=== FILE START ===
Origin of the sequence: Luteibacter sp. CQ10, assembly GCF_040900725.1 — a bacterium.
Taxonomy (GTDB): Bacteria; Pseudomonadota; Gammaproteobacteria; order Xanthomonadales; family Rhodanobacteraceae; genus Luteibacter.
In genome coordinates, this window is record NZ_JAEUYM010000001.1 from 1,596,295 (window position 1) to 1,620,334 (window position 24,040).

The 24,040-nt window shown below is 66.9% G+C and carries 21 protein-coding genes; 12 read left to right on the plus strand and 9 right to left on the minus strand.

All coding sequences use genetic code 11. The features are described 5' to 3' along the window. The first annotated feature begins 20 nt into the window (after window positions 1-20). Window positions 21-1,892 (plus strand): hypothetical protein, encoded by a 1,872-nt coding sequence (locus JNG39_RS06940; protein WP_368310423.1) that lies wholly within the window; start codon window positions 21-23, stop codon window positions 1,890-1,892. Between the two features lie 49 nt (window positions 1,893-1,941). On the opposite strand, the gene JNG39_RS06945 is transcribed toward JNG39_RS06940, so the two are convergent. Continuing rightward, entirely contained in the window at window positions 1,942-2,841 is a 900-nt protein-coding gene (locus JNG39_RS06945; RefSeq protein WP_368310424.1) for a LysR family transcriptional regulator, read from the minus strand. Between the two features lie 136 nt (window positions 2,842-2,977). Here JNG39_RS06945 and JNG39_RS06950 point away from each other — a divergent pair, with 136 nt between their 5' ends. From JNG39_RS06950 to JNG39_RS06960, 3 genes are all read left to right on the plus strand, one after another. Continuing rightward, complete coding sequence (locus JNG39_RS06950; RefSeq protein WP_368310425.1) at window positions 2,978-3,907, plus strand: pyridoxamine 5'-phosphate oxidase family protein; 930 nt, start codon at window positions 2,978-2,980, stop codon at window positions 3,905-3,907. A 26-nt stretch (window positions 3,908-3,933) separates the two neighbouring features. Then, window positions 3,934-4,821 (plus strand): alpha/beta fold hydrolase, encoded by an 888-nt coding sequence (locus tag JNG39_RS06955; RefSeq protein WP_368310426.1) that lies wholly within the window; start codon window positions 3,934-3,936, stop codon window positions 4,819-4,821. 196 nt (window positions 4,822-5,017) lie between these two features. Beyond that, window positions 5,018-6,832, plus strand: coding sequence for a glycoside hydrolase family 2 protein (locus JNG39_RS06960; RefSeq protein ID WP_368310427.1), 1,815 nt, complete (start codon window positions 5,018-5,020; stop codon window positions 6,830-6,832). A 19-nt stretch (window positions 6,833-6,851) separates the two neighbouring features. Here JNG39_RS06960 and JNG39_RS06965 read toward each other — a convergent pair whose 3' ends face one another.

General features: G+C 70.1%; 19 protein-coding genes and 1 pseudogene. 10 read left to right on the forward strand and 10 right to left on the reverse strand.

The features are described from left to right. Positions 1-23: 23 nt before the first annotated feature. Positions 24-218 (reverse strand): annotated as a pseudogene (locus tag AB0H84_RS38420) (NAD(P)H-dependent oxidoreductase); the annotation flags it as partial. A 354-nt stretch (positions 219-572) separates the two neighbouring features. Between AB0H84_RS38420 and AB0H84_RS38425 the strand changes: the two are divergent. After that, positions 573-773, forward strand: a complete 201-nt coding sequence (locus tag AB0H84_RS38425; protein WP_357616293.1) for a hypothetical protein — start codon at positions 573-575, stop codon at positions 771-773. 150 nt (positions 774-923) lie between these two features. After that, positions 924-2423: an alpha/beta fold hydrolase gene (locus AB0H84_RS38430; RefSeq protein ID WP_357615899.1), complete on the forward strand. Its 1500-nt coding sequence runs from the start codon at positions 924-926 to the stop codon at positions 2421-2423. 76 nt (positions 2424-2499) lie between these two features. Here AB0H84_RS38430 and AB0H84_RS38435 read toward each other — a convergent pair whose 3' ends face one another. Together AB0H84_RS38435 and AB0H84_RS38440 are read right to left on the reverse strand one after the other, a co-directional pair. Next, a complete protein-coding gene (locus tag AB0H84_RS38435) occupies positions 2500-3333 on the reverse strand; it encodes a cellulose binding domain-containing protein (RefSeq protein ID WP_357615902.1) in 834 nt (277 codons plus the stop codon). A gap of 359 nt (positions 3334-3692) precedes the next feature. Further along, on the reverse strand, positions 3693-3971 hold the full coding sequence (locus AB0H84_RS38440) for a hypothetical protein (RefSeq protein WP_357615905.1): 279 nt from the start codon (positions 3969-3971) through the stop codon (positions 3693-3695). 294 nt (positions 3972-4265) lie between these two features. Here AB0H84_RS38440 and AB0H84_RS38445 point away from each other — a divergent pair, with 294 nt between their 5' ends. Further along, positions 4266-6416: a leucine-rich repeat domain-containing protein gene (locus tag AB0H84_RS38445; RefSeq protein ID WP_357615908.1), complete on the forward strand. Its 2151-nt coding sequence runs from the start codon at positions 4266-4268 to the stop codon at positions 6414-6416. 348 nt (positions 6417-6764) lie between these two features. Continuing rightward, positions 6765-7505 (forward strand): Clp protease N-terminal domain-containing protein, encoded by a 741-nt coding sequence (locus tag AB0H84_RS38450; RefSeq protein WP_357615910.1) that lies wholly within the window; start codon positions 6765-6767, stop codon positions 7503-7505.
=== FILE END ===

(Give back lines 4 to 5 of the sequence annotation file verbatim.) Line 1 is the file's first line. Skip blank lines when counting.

The 24,040-nt window shown below is 66.9% G+C and carries 21 protein-coding genes; 12 read left to right on the plus strand and 9 right to left on the minus strand.

All coding sequences use genetic code 11. The features are described 5' to 3' along the window. The first annotated feature begins 20 nt into the window (after window positions 1-20). Window positions 21-1,892 (plus strand): hypothetical protein, encoded by a 1,872-nt coding sequence (locus JNG39_RS06940; protein WP_368310423.1) that lies wholly within the window; start codon window positions 21-23, stop codon window positions 1,890-1,892. Between the two features lie 49 nt (window positions 1,893-1,941). On the opposite strand, the gene JNG39_RS06945 is transcribed toward JNG39_RS06940, so the two are convergent. Continuing rightward, entirely contained in the window at window positions 1,942-2,841 is a 900-nt protein-coding gene (locus JNG39_RS06945; RefSeq protein WP_368310424.1) for a LysR family transcriptional regulator, read from the minus strand. Between the two features lie 136 nt (window positions 2,842-2,977). Here JNG39_RS06945 and JNG39_RS06950 point away from each other — a divergent pair, with 136 nt between their 5' ends. From JNG39_RS06950 to JNG39_RS06960, 3 genes are all read left to right on the plus strand, one after another. Continuing rightward, complete coding sequence (locus JNG39_RS06950; RefSeq protein WP_368310425.1) at window positions 2,978-3,907, plus strand: pyridoxamine 5'-phosphate oxidase family protein; 930 nt, start codon at window positions 2,978-2,980, stop codon at window positions 3,905-3,907. A 26-nt stretch (window positions 3,908-3,933) separates the two neighbouring features. Then, window positions 3,934-4,821 (plus strand): alpha/beta fold hydrolase, encoded by an 888-nt coding sequence (locus tag JNG39_RS06955; RefSeq protein WP_368310426.1) that lies wholly within the window; start codon window positions 3,934-3,936, stop codon window positions 4,819-4,821. 196 nt (window positions 4,822-5,017) lie between these two features. Beyond that, window positions 5,018-6,832, plus strand: coding sequence for a glycoside hydrolase family 2 protein (locus JNG39_RS06960; RefSeq protein ID WP_368310427.1), 1,815 nt, complete (start codon window positions 5,018-5,020; stop codon window positions 6,830-6,832). A 19-nt stretch (window positions 6,833-6,851) separates the two neighbouring features. Here JNG39_RS06960 and JNG39_RS06965 read toward each other — a convergent pair whose 3' ends face one another.